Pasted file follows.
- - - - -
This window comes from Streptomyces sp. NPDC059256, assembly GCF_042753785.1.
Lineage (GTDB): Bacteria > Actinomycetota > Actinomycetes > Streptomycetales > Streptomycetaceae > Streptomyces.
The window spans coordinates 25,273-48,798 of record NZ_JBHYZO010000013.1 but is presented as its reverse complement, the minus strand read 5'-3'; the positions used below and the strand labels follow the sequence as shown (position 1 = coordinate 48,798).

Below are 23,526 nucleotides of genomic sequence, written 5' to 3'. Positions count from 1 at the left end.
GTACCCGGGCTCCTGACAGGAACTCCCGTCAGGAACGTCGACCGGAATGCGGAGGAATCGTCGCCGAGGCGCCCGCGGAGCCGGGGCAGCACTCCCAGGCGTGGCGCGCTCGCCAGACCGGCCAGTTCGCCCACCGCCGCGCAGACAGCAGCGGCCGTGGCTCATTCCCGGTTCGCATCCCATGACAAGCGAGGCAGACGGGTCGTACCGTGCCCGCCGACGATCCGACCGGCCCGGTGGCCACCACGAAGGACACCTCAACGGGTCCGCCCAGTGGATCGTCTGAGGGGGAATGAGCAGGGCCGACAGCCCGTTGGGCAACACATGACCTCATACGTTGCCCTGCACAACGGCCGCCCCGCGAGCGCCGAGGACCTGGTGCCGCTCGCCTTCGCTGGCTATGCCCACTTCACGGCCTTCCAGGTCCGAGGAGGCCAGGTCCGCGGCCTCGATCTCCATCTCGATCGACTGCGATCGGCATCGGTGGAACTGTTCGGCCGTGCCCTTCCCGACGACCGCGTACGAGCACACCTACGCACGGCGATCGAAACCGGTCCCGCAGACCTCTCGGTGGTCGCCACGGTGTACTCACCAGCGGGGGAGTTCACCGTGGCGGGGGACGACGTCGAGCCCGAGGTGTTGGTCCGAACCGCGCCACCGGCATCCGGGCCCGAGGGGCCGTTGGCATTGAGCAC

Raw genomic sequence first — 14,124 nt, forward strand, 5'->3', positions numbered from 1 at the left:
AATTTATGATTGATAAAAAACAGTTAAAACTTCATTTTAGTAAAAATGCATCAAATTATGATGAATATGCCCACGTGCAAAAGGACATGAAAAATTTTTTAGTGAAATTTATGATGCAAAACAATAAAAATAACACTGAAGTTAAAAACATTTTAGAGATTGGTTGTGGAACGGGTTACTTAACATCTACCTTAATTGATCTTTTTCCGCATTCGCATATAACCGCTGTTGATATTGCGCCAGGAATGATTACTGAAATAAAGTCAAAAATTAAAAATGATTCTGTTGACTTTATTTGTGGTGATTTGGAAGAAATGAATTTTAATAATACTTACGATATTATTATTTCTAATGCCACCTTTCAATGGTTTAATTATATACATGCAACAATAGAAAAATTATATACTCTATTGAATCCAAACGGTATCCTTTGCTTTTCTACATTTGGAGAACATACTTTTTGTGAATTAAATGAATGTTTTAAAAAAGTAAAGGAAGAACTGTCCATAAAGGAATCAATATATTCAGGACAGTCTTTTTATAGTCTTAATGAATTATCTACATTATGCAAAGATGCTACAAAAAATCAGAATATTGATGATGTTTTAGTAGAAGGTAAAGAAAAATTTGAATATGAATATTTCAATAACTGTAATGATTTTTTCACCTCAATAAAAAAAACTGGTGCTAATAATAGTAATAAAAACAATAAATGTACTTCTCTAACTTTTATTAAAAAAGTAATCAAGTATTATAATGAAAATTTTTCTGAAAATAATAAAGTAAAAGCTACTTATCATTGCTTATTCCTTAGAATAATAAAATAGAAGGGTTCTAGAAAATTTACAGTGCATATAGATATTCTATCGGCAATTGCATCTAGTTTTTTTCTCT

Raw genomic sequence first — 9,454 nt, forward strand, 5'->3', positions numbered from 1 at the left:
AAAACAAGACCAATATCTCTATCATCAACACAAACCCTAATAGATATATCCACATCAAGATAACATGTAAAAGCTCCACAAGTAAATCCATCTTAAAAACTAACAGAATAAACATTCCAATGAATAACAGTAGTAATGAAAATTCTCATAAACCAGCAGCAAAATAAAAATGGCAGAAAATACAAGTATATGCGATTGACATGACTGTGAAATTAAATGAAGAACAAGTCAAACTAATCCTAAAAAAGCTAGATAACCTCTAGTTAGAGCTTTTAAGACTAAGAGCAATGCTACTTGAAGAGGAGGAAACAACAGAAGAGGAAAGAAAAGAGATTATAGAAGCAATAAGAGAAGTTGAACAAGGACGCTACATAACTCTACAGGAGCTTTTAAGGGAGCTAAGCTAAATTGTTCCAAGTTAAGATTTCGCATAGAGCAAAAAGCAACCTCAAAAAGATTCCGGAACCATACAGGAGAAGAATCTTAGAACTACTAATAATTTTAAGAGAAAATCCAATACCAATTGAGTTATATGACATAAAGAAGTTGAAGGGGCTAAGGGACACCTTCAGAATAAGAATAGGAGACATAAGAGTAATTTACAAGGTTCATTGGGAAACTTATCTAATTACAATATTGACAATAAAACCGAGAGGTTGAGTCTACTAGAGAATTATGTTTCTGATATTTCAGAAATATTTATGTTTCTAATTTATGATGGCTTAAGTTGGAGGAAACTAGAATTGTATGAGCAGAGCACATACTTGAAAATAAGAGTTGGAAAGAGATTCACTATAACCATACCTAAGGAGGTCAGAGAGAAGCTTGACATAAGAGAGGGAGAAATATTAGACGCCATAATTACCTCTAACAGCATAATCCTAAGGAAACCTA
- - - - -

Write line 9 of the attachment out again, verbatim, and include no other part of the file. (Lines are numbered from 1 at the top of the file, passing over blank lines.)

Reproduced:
AAAACAAGACCAATATCTCTATCATCAACACAAACCCTAATAGATATATCCACATCAAGATAACATGTAAAAGCTCCACAAGTAAATCCATCTTAAAAACTAACAGAATAAACATTCCAATGAATAACAGTAGTAATGAAAATTCTCATAAACCAGCAGCAAAATAAAAATGGCAGAAAATACAAGTATATGCGATTGACATGACTGTGAAATTAAATGAAGAACAAGTCAAACTAATCCTAAAAAAGCTAGATAACCTCTAGTTAGAGCTTTTAAGACTAAGAGCAATGCTACTTGAAGAGGAGGAAACAACAGAAGAGGAAAGAAAAGAGATTATAGAAGCAATAAGAGAAGTTGAACAAGGACGCTACATAACTCTACAGGAGCTTTTAAGGGAGCTAAGCTAAATTGTTCCAAGTTAAGATTTCGCATAGAGCAAAAAGCAACCTCAAAAAGATTCCGGAACCATACAGGAGAAGAATCTTAGAACTACTAATAATTTTAAGAGAAAATCCAATACCAATTGAGTTATATGACATAAAGAAGTTGAAGGGGCTAAGGGACACCTTCAGAATAAGAATAGGAGACATAAGAGTAATTTACAAGGTTCATTGGGAAACTTATCTAATTACAATATTGACAATAAAACCGAGAGGTTGAGTCTACTAGAGAATTATGTTTCTGATATTTCAGAAATATTTATGTTTCTAATTTATGATGGCTTAAGTTGGAGGAAACTAGAATTGTATGAGCAGAGCACATACTTGAAAATAAGAGTTGGAAAGAGATTCACTATAACCATACCTAAGGAGGTCAGAGAGAAGCTTGACATAAGAGAGGGAGAAATATTAGACGCCATAATTACCTCTAACAGCATAATCCTAAGGAAACCTA